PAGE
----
Canter’s Deli, Los Angeles

Canter’s Deli, Los Angeles

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  1. If you just happen to be bebopping along Fairfax Boulevard through the twilight zone region of Los Angeles that lies between Beverly Hills, Mid-City and West Hollywood—and God help you if you are—and hunger pangs overwhelm you, you have several culinary choices near at hand to satisfy that gnawing urge in your belly. This ironically mostly Jewish and Muslim neighborhood is rife with both kosher and gentile eateries of every description, but one of the most famous and popular of them is Canter’s Deli, which has been around since before Copernicus figured out that astronomers weren’t as smart as they thought they were (since 1931, actually; I do tend to exaggerate).

    Despite the enormous dining room, this deli fills up most days around lunchtime, especially on weekends, so be prepared to wait a short time in line for a table. Once you get situated and begin studying the menu, don’t allow the many choices to dazzle or frustrate you. In fact, just hand the menu back to the waitress (probably the same one who has been serving me since the 1960s) and tell her that you already know what you want.


     People go to Canter’s for any number of house specialties (I hear the matzo ball soup is excellent; not being Jewish, I wouldn’t know it from split pea), but the sandwiches are what made it famous. Whether you prefer pastrami, corned beef or roast beef, you will gape with wonder when they serve you the Bulger, which is my name for their sandwiches, because apparently the person constructing them is incapable of evenly distributing the meat across the bottom piece of bread, but instead lumps it all in the middle so that the center of each sandwich is about three inches thick. This has been going on for over 40 years, ever since my first visit, so I suppose the sandwich guy is old, terribly far-sighted, deaf and perhaps senile—but he makes one hell of a sandwich.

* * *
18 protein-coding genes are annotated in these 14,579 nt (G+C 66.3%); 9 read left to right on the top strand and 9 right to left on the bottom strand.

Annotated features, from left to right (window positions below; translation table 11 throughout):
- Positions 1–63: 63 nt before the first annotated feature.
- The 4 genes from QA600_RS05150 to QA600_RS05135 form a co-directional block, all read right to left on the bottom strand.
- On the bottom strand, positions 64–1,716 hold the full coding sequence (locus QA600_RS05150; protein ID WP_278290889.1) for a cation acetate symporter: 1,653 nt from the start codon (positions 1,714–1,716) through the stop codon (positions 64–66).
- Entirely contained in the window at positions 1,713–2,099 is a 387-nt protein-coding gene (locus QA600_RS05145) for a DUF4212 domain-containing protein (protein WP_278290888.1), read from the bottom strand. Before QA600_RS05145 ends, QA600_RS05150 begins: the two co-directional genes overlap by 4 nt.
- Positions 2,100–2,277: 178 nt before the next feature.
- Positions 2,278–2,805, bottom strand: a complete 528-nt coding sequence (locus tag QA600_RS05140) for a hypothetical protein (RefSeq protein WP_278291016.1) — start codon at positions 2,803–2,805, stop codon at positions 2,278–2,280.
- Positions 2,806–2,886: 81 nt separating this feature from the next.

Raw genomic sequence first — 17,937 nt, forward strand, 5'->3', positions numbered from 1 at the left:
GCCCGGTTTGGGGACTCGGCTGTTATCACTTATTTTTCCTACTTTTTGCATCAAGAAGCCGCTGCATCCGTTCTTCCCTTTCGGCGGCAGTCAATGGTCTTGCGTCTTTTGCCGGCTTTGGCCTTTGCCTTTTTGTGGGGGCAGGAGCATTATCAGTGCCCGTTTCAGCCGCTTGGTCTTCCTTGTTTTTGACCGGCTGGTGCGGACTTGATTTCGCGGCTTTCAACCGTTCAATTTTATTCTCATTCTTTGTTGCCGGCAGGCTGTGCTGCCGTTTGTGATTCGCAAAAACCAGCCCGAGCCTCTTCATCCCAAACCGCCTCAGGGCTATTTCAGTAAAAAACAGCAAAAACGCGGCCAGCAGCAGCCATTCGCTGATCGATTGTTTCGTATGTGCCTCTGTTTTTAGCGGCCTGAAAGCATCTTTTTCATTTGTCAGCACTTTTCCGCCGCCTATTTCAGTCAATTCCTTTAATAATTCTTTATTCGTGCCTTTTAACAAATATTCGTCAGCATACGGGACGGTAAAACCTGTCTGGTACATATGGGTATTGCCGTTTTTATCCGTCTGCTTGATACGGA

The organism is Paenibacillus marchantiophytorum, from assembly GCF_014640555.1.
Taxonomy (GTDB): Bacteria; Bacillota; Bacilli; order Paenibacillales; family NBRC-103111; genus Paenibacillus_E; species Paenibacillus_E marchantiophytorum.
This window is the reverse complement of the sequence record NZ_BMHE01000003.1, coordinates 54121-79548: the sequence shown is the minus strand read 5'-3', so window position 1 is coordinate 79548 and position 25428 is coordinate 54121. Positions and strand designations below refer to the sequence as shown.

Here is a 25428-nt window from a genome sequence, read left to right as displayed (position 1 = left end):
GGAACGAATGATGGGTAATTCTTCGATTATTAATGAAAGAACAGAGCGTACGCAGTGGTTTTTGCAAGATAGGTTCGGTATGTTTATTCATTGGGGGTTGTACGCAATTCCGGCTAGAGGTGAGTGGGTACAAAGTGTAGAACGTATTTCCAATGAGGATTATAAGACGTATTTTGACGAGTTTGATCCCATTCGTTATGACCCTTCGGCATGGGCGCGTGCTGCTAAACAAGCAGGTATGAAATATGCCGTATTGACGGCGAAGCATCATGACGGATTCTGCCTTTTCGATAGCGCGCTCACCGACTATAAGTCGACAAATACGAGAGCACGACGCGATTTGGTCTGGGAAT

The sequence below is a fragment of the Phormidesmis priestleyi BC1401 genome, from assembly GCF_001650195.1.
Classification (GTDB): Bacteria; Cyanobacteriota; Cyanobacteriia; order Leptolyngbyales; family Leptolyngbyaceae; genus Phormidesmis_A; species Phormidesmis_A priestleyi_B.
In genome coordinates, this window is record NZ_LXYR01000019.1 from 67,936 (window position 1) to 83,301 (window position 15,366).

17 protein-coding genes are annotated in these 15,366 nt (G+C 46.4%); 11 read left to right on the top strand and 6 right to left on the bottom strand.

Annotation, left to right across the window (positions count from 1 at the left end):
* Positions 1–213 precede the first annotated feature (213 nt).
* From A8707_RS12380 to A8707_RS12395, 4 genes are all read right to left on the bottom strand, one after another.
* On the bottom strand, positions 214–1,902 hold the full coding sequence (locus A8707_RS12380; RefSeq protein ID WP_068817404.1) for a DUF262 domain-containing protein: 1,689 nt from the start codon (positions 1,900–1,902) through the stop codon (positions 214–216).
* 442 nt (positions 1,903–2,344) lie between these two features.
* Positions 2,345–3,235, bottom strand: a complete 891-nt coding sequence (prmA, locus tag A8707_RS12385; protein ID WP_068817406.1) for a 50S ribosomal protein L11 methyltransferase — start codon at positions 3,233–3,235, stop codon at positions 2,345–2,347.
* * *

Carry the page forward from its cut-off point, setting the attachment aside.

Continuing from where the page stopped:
One thing that makes the sandwiches at Canter’s special is that the deli contains its own bakery, and they make their own bread fresh daily. Most people get the pastrami or corned beef on the twice-baked rye, which is an excellent choice as it is nice and sour and has a crispy crust that won’t break a tooth.  In addition to excellent breads, the bakery offers a wide selection of fresh-baked treats to suit any palate.

    As happens with every single pastrami place I know of, fans of Canter’s rave about the pickles like they’re little slices of heaven. Ignore such people; they are pickles, kosher at that, which means garlicky and otherwise bland. I personally prefer a good sour dill—a really sour dill—with my sandwich, but good luck finding a deli (kosher or gentile) that serves anything but these all but flavorless kosher dills.


     Voted the Best Deli by Los Angeles Hot List for 2011, Canter’s serves up live music, too. The Kibitz Room next to the dining room rocks out every night, especially after midnight. Past regular performers include the Doors and Frank Zappa, and you never know what you’ll find in there any given night of the week.


    Canter’s Delicatessen and Restaurant
    419 North Fairfax Ave
    Los Angeles, California 90036
    (323) 651-2030

    Open 24 hours, every day except Yom Kippur and Rosh Hashanah

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